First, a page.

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Wood yew believe it?

Posted Monday 7 September 2009

Keen archer Rev. Stan Brown aims to make up to five traditional longbows from the salvaged wood.Two yew trees felled at the Kingston Hill campus have been offered alternative salvation thanks to Kingston University Chaplain Reverend Stan Brown.  The enthusiastic archer has stepped in to give the timber a new lease of life by using it to make traditional English longbows.

The yews were removed as part of clearance work on the Kingston Hill site to make way for a new £30 million teaching building. 

"Reusing the yews seemed like an ideal opportunity to find ethically-sourced, low carbon footprint timber which is often extremely difficult," Rev. Brown said.  The species is particularly prized for bow-making as it offers the archer two woods for the price of one.  "Its pale creamy sap component is very strong when stretched and is used to make the outside of the bow while the pink red 'heart' of  yew tree is very strong when compressed and ideal to make the inside of the bow," Rev. Brown explained.

Rev. Brown, who is a member of the Company of Sixty field archery group in Oxshott, hopes he will be able to make anything up to five traditional longbows from the wood.  "All the longbows we use in field archery are handmade, so I'm hoping I'll be able to give a few away.  Making the bows, however, will be a long process as the wood needs to be seasoned for at least a year before it can be worked," he said.

Kingston University environmental management student Daisy Addison has been working at the Kingston Hill site this summer with developer Cantillon to find alternative uses for the demolition's by-products.  "Knowing that the yew wood was not suitable for commercial purposes, we were pleased to find this intriguing alternative use," she said.  "It's so important for materials to be recycled and re-used wherever possible and it's also great for students to see the University's commitment to doing this."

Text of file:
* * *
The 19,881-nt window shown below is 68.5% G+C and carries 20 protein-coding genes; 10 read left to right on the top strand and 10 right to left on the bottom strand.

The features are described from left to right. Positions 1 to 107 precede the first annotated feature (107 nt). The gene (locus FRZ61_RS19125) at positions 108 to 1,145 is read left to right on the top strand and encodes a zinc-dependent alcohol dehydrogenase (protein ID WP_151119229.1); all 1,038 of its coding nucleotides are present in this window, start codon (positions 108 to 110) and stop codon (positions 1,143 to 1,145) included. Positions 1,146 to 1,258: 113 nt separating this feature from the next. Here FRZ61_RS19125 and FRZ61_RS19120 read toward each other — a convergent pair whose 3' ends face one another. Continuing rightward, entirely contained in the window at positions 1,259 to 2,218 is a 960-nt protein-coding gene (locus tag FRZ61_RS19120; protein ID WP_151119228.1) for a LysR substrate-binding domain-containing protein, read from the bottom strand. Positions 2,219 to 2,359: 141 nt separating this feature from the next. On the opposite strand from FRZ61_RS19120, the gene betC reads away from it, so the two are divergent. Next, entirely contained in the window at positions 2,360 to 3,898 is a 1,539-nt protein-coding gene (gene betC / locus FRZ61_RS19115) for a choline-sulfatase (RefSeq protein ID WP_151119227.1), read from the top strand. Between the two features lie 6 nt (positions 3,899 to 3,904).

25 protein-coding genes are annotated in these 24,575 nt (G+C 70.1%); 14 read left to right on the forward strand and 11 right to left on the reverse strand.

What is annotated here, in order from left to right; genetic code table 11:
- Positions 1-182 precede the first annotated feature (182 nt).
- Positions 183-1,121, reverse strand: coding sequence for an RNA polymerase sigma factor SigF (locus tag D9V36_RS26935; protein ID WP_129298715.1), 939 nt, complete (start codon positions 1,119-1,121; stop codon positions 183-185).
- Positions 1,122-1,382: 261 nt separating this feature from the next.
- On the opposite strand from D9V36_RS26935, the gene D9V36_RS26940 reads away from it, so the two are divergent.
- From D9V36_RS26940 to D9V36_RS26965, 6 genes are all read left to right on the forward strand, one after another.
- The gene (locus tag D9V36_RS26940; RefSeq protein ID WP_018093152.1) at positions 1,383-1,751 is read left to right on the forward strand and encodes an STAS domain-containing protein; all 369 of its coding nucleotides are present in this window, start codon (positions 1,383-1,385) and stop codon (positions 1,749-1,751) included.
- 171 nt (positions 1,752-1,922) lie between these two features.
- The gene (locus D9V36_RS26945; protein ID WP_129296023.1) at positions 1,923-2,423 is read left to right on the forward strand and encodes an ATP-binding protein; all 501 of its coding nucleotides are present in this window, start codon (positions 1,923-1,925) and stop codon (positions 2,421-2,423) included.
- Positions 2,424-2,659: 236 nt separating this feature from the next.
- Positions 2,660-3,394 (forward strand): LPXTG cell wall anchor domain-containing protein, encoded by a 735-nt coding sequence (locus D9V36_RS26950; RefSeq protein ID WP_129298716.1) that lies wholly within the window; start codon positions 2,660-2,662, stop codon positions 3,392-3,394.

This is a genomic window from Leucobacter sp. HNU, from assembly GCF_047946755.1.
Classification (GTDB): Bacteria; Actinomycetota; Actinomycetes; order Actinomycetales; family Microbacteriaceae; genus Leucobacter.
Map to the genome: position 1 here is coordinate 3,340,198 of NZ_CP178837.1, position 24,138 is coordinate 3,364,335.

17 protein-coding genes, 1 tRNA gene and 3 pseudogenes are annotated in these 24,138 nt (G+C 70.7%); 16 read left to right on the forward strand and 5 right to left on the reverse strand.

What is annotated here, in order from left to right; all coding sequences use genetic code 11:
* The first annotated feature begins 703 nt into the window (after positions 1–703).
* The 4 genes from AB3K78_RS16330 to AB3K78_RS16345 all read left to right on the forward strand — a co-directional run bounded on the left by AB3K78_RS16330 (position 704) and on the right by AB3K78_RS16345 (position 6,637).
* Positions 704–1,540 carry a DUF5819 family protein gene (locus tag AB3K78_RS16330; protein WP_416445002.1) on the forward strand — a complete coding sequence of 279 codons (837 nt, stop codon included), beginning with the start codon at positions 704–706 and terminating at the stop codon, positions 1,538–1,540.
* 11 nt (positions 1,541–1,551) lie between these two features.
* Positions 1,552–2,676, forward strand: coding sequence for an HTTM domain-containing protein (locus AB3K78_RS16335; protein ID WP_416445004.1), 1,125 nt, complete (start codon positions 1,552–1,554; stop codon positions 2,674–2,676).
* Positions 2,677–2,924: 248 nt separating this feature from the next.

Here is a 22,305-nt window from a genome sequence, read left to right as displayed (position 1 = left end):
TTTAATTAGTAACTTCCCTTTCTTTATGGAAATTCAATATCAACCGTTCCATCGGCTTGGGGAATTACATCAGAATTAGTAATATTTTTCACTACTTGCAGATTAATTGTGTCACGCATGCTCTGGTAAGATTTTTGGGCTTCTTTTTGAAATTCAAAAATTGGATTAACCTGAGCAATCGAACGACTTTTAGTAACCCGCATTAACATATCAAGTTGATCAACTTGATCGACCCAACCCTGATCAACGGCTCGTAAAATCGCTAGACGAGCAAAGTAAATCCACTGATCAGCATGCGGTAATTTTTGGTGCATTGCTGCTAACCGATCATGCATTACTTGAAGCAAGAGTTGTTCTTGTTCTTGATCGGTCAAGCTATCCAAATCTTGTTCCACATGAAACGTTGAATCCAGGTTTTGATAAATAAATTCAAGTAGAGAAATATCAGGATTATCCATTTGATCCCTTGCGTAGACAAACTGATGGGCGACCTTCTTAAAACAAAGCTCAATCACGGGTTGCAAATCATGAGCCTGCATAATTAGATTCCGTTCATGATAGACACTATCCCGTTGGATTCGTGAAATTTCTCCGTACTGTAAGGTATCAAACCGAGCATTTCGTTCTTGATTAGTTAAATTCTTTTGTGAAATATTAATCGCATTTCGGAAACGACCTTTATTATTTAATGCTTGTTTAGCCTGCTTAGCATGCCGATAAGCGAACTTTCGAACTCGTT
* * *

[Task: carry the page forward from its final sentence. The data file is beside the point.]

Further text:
Director of Property Management and Development at Kingston University, Andrew McEwan said the University had been keen to minimise waste from the redevelopment.  "When we found out about Stan's unusual hobby we were delighted. Not only does it mean the wood doesn't get wasted, but it also helps a traditional woodland craft to thrive," he explained.

The new teaching building on the Kingston Hill campus will also become the home for the Kingston Business School.  The five-storey quadrangle building will be set around an atrium and will include a number of sustainable design features such as a ground-source heat pump and rainwater harvesting.  Once the new building is complete more trees will be planted to ensure the campus maintains its green feel.

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